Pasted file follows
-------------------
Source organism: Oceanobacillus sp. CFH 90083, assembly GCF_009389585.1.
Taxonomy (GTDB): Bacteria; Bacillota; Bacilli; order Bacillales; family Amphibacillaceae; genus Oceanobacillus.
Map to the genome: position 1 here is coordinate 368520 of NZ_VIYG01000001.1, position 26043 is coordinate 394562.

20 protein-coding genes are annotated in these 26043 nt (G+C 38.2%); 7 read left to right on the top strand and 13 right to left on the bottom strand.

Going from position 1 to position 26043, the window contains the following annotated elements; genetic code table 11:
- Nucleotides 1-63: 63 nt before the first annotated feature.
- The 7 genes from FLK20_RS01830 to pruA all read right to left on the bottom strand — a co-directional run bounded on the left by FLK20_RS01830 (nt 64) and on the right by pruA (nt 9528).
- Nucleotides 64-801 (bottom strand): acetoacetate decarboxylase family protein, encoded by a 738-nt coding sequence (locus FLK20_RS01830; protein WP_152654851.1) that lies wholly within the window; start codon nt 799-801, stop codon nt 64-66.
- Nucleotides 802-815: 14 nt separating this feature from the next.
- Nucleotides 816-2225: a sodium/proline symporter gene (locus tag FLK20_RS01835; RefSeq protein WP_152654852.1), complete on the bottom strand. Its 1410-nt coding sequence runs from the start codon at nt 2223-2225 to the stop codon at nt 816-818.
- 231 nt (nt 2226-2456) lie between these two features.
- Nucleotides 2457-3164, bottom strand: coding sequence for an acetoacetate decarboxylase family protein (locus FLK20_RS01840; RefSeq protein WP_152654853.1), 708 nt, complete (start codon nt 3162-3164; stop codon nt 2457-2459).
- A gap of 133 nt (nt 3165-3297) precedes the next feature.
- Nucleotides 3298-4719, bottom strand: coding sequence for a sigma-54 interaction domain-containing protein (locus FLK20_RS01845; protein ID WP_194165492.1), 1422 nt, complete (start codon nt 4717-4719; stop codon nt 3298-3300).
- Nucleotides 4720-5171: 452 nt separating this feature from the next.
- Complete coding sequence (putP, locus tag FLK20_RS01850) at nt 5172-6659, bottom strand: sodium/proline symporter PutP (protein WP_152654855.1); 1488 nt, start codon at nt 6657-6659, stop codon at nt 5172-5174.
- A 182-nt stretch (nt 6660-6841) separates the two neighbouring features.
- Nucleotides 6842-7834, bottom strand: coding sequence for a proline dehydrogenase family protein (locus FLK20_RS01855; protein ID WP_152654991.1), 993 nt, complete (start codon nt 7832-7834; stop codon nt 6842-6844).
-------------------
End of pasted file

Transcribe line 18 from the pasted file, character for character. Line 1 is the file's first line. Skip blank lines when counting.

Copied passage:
- Nucleotides 6842-7834, bottom strand: coding sequence for a proline dehydrogenase family protein (locus FLK20_RS01855; protein ID WP_152654991.1), 993 nt, complete (start codon nt 7832-7834; stop codon nt 6842-6844).